What We're Reading

"What a Trump America Can Learn from a Berlusconi Italy" New York Times

"The Black Swan President" Politico Magazine

"Teaching 1984 in 2016" The Atlantic

"Zadie Smith on the Politics of Fiction" The Atlantic

"Out Of The Gate And Into The Fire" Hoover Institution


Fish Out of Water: ISIS in Pakistan?

Fish Out of Water: ISIS in Pakistan?

Pakistan and ISIS – they seem like they would go well together, don’t they? The former has India for a neighbour, a Hindu majority state with a history of tension between its Hindu and Muslim population (but also relative peace), and an ardent Hindu nationalist at the helm – a potentially dangerous combination of clashing elements and peoples. Pakistan, itself known for its history of harbouring terrorists, antagonizing its Hindu neighbour, and a powerful intelligence agency, seems like a perfect place for ISIS to set up shop.

But surprisingly, and to the relief of many, the ideology of the Islamic State has not yet caught on in Pakistan. And when one looks at the differences, it seems unlikely that it ever will. For one, Pakistan lacks the power vacuum in Iraq that precipitated the rise of ISIS, though it has its own domestic terrorism problem. The Tehrik-i-Taliban Pakistan (TTP) is a powerful force, based in FATA region of Pakistan near the border with Afghanistan, and is only one of a multitude of groups in the region. Pakistan has suffered some defections to terrorist groups – reports estimate a few hundred Pakistanis have done so – but this is not particularly alarming, as there are about as many Belgian fighters (http://www.businessinsider.com.au/belgian-fighters-in-iraqsyria-isis-2014-9) fighting alongside ISIS in Syria as there are Pakistanis, demonstrating that they have not suffered as many defections as many other countries have. Pakistan’s tolerance for terrorism has gone down over the years, and the military has been regularly launching anti-Taliban operations.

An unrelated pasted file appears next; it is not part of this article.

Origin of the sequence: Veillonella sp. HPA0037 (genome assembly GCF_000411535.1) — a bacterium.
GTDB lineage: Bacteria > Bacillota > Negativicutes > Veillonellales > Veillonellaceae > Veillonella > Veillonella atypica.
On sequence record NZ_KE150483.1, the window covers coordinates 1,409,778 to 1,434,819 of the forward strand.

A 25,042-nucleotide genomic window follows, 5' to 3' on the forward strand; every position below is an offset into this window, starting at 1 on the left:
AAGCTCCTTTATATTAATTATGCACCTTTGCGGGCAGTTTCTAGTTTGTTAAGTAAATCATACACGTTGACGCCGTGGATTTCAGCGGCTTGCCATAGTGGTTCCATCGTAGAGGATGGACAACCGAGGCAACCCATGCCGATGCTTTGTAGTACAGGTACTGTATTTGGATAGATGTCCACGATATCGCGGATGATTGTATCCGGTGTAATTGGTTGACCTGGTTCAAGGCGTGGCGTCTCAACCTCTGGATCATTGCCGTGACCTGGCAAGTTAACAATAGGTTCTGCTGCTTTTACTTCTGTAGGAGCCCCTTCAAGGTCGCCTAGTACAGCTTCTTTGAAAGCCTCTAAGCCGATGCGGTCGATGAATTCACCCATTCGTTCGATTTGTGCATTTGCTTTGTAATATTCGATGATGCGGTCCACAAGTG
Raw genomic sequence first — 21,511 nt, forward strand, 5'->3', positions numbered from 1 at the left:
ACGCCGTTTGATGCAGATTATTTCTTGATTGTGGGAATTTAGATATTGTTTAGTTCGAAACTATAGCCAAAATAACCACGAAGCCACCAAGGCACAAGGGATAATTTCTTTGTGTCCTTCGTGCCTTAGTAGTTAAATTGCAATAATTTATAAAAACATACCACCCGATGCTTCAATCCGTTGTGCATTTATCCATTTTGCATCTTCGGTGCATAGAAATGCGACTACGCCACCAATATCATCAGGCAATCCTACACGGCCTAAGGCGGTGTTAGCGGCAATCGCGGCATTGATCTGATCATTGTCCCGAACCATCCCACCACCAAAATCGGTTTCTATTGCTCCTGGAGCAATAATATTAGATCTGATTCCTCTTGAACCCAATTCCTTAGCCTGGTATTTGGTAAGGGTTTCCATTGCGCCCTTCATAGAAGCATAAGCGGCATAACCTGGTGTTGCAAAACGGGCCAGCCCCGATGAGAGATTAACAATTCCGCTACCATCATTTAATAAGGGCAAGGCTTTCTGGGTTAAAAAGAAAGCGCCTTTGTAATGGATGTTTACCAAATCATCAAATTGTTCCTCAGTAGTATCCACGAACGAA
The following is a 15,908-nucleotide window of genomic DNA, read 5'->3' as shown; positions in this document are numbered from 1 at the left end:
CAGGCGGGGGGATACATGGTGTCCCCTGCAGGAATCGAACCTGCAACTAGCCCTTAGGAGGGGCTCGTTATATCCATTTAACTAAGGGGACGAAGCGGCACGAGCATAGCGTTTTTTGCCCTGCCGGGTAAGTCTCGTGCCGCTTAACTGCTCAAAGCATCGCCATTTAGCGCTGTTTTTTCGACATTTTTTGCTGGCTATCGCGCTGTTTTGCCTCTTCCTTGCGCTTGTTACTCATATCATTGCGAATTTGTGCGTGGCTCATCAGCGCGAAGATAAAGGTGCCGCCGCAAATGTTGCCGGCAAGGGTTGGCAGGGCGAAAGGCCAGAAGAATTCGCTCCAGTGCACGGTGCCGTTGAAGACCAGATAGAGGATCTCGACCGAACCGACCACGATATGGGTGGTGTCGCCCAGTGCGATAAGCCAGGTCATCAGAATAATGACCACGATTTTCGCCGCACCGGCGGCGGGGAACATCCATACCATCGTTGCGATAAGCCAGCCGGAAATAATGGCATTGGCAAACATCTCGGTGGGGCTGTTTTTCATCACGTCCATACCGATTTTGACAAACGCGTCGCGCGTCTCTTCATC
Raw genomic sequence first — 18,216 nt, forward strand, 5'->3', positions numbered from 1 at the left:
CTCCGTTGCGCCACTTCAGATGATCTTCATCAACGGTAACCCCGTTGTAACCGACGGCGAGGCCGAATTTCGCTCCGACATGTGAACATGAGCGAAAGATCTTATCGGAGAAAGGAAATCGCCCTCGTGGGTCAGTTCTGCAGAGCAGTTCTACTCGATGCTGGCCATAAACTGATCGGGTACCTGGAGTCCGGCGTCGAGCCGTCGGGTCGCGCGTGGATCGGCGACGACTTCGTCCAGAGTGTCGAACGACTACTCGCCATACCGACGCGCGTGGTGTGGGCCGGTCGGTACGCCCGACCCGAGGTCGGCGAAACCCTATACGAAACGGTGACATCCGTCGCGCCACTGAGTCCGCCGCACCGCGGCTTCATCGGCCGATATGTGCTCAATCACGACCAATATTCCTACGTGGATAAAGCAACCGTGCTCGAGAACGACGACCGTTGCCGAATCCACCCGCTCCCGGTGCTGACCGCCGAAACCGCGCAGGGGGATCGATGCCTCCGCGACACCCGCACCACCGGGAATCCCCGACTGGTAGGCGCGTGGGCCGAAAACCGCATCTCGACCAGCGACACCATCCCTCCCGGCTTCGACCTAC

If Pakistan is to be a part of the Islamic State, the problem arises of a state with incongruent boundaries. ISIS is currently surrounded by enemies – Iran on the east, a Shia country with a vested interest in halting its spread and protecting the Shia populace of Iraq; Turkey, the NATO member and western ally; Israel, and Jordan, another ally of the West, and to whom ISIS hasn’t exactly endeared itself. And to ISIS, the expanse of its physical territory is vital to its power – in some ways, this explains ISIS’s decision to expand their operations to Nigeria. 

Aside from the logistical problems that ISIS would encounter in expanding to Pakistan, Pakistan is also historically and culturally quite separate from the Middle East, and more similar to India than it cares to admit. Pakistan is dominated by Punjabis, Pashtuns, Sindhis and others. Their languages are entirely different – Punjabi, Sindhi, and Urdu are widely, as opposed to Arabic, Persian, or Turkish. Perhaps the only thing they have in common is Islam, but even then ISIS’ ideology resembles the fundamentalist Wahhabism movement (propagated by Saudi Arabia), while Pakistan’s Muslims predominantly follow the Brelvi movement, which was influenced by Sufism. If, and when, ISIS ever decides to expand into Pakistan, overcoming these differences in religion, language, ethnicity, and cultural identity would be a huge hurdle. 

Lastly, comes the matter of basic human decency. As more and more of the horrific activities of ISIS come to light, support will no doubt dwindle among ordinary people. Being well removed from the battlefield, it becomes much easier to condemn their actions as compared to people in those areas, on the ground – and it does work to limit their appeal.

- Kanak Gokarn

The Disappearing Act

The Disappearing Act